In a recent episode of This American Life, producer Zoe Chace travels to the headquarters of the fast-food chain Hardee’s to get to the bottom of one of the stranger trends in American cuisine in recent years: the food mashup. Pioneered in 2010 by KFC’s notorious “Double Down” sandwich—a bacon and cheese sandwich with two slabs of fried chicken in place of the buns—frankenfoods have swept fast-food chains in recent years: the hot dog crust pizza, the Doritos taco. So who comes up with this stuff, Chace wonders?
When she meets the small Hardee’s team that tests out hundreds of combinations, it becomes clear that while these absurd products are clogging American’s arteries, they’re also, on a certain level, brilliant. As healthier chains like Chipotle and Panera have begun to crowd the fast-food market, older companies have been forced to innovate. And innovate they have: When the Doritos taco was released in 2012, for instance, it lifted Taco Bell out of a yearlong sales slump.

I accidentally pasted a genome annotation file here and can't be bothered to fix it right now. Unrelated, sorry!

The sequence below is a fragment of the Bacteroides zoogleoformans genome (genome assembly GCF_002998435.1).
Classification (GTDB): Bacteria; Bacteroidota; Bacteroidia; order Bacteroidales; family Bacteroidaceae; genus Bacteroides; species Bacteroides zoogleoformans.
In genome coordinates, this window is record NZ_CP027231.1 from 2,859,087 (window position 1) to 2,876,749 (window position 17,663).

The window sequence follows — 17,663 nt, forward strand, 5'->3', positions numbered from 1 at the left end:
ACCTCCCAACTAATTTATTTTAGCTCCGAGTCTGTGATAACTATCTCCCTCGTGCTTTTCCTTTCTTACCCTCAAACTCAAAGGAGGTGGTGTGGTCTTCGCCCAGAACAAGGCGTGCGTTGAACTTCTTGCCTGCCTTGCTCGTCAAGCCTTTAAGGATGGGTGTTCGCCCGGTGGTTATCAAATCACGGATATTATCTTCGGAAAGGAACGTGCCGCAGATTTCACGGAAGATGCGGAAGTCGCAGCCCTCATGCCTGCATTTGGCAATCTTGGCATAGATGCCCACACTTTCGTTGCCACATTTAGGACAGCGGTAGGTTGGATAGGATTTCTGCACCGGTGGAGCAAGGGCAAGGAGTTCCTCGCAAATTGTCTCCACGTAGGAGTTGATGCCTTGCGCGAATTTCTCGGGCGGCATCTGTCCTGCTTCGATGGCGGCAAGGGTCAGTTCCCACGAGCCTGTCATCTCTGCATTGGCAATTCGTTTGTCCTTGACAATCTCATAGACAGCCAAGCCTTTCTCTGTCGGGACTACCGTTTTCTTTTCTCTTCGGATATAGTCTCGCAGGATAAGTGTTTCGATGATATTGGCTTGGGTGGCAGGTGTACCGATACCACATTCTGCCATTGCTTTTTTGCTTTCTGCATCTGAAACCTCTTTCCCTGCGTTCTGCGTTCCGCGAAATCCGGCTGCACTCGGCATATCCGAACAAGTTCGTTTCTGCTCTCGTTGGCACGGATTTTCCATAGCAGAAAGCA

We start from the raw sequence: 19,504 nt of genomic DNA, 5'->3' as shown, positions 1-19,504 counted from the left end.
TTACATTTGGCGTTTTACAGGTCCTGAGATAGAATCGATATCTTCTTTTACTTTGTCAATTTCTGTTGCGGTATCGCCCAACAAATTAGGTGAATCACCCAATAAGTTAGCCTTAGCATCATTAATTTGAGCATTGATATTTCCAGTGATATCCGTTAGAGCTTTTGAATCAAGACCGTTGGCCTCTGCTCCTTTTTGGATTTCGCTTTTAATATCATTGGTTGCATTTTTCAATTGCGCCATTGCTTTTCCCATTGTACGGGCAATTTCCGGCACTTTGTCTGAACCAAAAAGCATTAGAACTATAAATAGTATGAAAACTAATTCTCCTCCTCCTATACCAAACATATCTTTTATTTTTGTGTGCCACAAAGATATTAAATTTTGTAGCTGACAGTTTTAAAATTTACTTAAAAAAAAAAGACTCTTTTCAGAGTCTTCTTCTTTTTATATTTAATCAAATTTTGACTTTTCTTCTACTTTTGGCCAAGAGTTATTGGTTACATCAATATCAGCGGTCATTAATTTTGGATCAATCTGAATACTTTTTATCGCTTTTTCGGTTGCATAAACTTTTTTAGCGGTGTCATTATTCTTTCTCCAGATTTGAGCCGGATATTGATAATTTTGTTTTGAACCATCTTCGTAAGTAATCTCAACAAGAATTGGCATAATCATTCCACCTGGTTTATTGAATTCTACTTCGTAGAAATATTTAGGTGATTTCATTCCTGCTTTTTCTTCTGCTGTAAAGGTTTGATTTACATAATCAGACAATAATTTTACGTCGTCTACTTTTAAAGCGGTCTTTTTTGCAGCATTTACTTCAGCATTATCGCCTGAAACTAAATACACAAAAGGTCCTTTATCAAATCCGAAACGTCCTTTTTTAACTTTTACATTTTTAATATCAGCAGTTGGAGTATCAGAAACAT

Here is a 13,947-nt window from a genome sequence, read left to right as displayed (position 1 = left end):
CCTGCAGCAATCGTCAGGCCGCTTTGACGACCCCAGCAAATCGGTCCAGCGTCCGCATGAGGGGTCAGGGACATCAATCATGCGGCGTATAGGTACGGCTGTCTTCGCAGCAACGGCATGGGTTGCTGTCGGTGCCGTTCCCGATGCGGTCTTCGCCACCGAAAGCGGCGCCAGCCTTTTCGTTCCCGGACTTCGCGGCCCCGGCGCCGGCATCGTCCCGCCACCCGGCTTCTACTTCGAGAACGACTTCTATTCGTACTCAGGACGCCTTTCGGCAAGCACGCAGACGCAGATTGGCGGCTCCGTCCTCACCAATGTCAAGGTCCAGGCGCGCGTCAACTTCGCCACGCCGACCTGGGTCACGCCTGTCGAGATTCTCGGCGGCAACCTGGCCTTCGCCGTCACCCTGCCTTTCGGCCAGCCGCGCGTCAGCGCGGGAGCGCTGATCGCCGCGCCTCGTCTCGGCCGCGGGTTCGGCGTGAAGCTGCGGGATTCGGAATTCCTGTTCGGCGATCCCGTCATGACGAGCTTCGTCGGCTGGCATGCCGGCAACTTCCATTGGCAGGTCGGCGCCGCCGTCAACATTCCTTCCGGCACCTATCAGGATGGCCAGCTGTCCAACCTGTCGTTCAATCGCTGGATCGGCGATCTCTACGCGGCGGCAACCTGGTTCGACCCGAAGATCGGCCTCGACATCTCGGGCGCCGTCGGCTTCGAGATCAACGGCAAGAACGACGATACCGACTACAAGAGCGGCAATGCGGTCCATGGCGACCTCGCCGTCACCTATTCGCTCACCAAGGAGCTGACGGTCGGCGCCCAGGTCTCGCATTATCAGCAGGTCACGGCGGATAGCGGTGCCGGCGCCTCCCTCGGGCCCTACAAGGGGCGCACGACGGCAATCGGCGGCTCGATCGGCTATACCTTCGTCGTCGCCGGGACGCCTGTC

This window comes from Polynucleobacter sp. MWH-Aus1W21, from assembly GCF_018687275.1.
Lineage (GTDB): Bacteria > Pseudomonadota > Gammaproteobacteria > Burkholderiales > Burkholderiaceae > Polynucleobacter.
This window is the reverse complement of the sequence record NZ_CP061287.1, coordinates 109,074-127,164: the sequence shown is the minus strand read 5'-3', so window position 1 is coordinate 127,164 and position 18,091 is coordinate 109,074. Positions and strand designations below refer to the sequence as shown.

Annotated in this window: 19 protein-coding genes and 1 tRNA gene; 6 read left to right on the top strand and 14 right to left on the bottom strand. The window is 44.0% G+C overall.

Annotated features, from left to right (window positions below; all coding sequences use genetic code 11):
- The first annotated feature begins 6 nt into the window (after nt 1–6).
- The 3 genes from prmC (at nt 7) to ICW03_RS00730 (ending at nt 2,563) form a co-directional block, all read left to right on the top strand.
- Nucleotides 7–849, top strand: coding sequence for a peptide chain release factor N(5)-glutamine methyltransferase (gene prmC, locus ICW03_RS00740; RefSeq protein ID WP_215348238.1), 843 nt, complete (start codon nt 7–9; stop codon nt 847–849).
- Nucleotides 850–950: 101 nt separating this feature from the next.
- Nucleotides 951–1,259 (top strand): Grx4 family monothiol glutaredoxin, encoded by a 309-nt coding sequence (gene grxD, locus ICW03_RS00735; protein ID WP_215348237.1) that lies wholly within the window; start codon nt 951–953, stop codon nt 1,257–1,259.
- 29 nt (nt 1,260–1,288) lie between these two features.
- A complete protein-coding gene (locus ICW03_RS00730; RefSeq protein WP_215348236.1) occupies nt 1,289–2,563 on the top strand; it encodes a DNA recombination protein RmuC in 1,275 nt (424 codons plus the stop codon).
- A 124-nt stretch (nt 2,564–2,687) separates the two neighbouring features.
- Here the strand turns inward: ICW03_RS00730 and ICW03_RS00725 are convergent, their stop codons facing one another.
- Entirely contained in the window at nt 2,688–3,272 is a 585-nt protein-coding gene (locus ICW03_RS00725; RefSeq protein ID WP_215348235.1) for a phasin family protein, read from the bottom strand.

From the light bulb to the iPhone—with the car, the pacemaker, and the Snuggie in between—Americans pride themselves on their inventions. We put a high premium on ingenuity, whether it’s used to cure diseases or market a sandwich. Yet, what is it about our nation that makes us love and encourage new ideas? Is it something in our approach to education, our economy, our cowboy mythos? How do we pick it up, and how do we pass it on?
In advance of the Smithsonian/Zócalo “What It Means to Be American” event What Does American Ingenuity Look Like?, we asked a group of American-ingenuity experts: What are the aspects of U.S. culture that encourage us to prize innovation?